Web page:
Pancreatic Cancer Action Network Grant Recipient Yves Boucher, PhD

Home Research Research Grants Program Grants Awarded All Grant Recipients 2013 Pancreatic Cancer Action Network Grant Recipient Yves Boucher, PhD

GRANTEE: Yves Boucher, PhD

Institution: Harvard Medical School
Research Project: Targeting Desmoplasia in Pancreatic Cancer to Improve Drug Efficacy
Award: Abby Sobrato – Pancreatic Cancer Action Network – AACR Innovative Grant
Award Period: July 1, 2013 – June 30, 2015
Amount: $200,000

Click here to download Dr. Boucher’s Grant Snapshot (pdf)

Biographical Highlights
Dr. Boucher did his undergraduate studies and graduate studies in Canada at the Université Moncton and Université Laval, respectively. After completing his PhD in Experimental Pathology, he performed his postdoctoral studies at Carnegie Mellon University in Pittsburgh, PA. Dr. Boucher joined the faculty of Harvard Medical School as an Instructor in 1991, and is currently an Associate Professor of Radiation Oncology. He is also a Principal Investigator and Director of the Morphology and Immunohistochemistry Core in the Edwin L. Steele Laboratory at Massachusetts General Hospital. Dr. Boucher’s research over two decades has provided insight into (a) how the tumor vasculature and interstitial matrix affect drug delivery to cancer cells and (b) how interstitial matrix and vascular basement membrane remodeling influences cancer cell migration, and blood and lymphatic vessel invasion. He has recently begun examining strategies to improve drug delivery in pancreatic cancer.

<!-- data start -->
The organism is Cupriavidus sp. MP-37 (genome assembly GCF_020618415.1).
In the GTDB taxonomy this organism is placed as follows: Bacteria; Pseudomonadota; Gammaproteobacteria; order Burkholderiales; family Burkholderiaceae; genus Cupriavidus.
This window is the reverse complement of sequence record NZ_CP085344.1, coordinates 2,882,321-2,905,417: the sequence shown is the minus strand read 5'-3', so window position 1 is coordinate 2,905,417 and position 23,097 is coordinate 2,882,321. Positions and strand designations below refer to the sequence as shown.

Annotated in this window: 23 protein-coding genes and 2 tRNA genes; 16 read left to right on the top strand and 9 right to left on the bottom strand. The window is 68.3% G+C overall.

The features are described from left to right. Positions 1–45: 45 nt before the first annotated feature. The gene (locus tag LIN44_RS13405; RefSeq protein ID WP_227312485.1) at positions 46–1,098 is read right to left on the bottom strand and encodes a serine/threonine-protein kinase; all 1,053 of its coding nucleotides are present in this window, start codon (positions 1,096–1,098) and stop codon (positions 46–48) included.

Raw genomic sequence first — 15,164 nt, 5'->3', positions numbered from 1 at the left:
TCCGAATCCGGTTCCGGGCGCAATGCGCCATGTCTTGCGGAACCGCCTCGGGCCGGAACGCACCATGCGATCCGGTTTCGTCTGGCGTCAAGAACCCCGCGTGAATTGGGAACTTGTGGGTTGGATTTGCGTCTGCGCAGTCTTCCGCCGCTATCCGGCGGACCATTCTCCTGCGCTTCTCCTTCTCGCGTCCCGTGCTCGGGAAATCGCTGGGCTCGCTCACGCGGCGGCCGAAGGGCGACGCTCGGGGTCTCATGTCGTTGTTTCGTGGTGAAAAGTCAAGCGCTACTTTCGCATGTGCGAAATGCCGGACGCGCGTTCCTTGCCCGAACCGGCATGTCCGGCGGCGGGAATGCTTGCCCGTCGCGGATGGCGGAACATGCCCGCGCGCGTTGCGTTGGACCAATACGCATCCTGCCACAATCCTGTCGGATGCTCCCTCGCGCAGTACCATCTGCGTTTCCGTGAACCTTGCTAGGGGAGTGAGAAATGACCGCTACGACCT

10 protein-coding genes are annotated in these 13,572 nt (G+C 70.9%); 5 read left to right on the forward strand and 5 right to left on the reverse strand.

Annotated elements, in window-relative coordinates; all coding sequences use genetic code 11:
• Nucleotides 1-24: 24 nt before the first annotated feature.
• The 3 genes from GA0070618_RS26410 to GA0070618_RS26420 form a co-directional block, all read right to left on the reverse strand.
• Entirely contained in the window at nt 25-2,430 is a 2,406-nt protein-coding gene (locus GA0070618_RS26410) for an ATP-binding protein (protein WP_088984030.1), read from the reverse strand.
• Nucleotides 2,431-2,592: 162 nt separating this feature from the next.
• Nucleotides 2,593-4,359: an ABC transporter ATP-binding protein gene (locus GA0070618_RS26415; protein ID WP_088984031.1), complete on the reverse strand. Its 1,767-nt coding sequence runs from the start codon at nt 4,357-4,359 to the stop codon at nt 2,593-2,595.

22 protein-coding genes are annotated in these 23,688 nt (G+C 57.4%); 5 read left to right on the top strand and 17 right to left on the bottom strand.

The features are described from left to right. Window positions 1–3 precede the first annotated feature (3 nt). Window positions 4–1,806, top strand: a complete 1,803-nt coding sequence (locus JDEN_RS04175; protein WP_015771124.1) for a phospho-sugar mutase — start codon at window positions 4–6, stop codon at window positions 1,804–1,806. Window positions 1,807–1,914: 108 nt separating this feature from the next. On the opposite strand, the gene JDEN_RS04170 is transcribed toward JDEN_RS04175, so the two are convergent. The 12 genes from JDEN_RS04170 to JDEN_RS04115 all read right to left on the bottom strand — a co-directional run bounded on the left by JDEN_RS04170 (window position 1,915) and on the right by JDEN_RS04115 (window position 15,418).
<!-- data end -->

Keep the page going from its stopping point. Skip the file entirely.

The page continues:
Project Overview
The tumor microenvironment in pancreatic tumors is formed by a dense desmoplasia, or growth of fibrous connective tissue. The desmoplasia serves to protect the tumor. Due to its density, the desmoplasia exerts physical pressure on the blood vessels in pancreatic tumors, blocking blood supply and causing the cancer cells to exist in low-oxygen, or hypoxic, conditions. Because most chemotherapeutic drugs are administered intravenously, the poor blood supply to pancreatic tumors leads to insufficient drug delivery, contributing to the tumors’ resistance to treatment.

Dr. Boucher proposes to attack the desmoplasia in pancreatic tumors by two approaches. First, he will test whether a medicine designed to treat high blood pressure, telmisartan, could open up some of the tumor blood vessels in a mouse model of pancreatic cancer. Also, a cell type known as macrophages may be able to chew up some of the desmoplastic tissue. Therefore, Dr. Boucher will treat the mice with a drug called FGK45 that stimulates a distinct macrophage subpopulation and causes an infiltration to the tumor. Dr. Boucher and his colleagues will perform experiments to determine whether telmisartan and FGK45 are successful at opening the blood vessels and recruiting macrophages to the tumor environment. Finally, the research team will introduce intravenous chemotherapeutic drugs to the mouse, with the expectation that relieving the pressure on the blood vessels and diminishing the desmoplasia will allow better drug delivery to the tumor itself, and therefore better effectiveness at killing the cancer cells. If any of these approaches is successful, these results will form the foundation for future clinical trials in pancreatic cancer led by their clinical collaborators.

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